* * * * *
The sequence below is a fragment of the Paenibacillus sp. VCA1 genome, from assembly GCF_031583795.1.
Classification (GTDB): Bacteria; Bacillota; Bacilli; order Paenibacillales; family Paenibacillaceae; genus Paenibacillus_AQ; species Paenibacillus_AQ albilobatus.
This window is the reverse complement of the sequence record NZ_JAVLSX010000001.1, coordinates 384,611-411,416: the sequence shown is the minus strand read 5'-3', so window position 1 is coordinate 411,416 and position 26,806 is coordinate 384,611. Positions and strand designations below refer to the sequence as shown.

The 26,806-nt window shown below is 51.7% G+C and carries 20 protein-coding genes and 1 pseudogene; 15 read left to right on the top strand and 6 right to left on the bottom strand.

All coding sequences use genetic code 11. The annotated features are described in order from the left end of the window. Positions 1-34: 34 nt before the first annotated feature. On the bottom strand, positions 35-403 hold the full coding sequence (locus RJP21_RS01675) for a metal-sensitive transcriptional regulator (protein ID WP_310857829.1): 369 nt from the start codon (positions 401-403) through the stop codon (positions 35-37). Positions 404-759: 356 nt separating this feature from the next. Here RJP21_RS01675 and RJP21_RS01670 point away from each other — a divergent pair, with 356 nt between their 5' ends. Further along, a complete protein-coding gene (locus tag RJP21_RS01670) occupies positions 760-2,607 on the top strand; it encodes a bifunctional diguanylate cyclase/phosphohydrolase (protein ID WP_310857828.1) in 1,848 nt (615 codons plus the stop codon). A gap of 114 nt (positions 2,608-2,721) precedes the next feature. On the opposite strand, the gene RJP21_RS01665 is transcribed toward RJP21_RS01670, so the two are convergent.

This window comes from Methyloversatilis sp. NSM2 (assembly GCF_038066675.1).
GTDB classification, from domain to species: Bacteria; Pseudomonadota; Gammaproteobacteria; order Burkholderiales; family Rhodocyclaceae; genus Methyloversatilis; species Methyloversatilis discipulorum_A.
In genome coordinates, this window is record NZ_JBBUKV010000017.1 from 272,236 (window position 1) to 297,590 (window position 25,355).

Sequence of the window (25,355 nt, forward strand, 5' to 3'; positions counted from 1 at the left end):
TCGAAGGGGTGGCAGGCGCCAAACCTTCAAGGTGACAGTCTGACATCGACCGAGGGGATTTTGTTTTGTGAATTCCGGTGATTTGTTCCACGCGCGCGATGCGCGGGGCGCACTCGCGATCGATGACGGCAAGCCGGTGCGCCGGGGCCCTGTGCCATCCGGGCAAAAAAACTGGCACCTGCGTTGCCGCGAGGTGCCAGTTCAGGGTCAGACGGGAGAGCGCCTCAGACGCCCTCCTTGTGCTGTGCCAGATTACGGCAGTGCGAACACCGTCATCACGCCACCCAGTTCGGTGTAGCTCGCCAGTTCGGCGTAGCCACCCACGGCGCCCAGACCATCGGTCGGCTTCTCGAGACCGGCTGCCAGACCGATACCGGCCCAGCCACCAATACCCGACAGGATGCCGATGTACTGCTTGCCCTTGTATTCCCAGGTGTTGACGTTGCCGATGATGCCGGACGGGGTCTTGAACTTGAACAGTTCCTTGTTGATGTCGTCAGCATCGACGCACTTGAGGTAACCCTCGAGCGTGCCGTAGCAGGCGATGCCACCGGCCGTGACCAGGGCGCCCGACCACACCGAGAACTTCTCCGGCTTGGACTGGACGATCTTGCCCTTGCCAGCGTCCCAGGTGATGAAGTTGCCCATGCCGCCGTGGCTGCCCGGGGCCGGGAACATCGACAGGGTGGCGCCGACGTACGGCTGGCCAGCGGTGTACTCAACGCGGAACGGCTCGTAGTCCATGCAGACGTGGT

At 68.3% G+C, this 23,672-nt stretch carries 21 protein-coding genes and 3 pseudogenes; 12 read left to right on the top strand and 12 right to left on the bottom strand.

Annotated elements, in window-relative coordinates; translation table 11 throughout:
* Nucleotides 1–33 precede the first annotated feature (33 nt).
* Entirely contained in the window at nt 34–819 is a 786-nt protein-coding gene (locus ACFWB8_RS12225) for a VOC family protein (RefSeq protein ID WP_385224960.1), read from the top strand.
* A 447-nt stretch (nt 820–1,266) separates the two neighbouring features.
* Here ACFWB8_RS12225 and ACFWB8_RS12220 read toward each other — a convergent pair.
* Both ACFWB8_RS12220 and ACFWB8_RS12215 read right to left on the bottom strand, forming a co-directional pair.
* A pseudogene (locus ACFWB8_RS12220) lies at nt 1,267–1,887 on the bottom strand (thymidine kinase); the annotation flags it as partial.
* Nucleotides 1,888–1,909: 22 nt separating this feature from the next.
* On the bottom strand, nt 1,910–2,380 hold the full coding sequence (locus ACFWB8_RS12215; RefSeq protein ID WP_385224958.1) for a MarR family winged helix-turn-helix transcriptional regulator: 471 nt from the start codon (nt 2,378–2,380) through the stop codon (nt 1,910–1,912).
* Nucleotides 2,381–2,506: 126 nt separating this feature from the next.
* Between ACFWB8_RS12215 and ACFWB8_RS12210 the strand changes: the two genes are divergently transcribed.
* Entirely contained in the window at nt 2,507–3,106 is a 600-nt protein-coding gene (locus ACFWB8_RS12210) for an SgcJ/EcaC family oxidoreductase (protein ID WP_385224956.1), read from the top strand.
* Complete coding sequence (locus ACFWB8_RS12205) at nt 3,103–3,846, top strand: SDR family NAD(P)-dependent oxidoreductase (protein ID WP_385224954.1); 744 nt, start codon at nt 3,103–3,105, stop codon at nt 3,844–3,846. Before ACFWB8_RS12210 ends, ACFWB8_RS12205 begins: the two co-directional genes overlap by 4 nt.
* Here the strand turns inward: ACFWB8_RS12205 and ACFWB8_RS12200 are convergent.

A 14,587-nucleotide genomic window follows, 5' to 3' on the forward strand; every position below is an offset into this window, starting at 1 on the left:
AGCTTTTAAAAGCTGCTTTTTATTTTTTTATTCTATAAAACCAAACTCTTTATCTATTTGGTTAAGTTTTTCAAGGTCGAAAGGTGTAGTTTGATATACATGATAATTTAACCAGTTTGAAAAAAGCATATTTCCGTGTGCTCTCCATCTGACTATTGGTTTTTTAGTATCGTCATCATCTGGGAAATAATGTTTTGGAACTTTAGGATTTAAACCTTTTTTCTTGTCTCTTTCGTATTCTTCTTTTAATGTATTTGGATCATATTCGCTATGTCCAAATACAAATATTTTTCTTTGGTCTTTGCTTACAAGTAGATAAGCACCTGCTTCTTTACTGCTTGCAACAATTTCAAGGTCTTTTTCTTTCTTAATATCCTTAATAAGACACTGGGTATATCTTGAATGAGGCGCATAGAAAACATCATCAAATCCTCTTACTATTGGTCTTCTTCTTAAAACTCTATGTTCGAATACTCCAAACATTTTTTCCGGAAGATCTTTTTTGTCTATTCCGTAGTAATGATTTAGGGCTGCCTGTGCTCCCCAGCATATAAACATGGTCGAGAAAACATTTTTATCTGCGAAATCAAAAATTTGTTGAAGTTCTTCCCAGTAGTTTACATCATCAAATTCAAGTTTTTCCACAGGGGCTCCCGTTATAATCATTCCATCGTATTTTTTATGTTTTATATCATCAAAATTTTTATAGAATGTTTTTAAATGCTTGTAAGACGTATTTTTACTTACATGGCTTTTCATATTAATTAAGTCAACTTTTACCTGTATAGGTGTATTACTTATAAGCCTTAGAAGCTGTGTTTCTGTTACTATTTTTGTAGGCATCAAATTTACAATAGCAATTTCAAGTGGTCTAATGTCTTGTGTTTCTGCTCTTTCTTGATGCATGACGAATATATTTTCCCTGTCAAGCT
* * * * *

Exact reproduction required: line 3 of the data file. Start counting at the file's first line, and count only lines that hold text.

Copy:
This window is the reverse complement of the sequence record NZ_JAVLSX010000001.1, coordinates 384,611-411,416: the sequence shown is the minus strand read 5'-3', so window position 1 is coordinate 411,416 and position 26,806 is coordinate 384,611. Positions and strand designations below refer to the sequence as shown.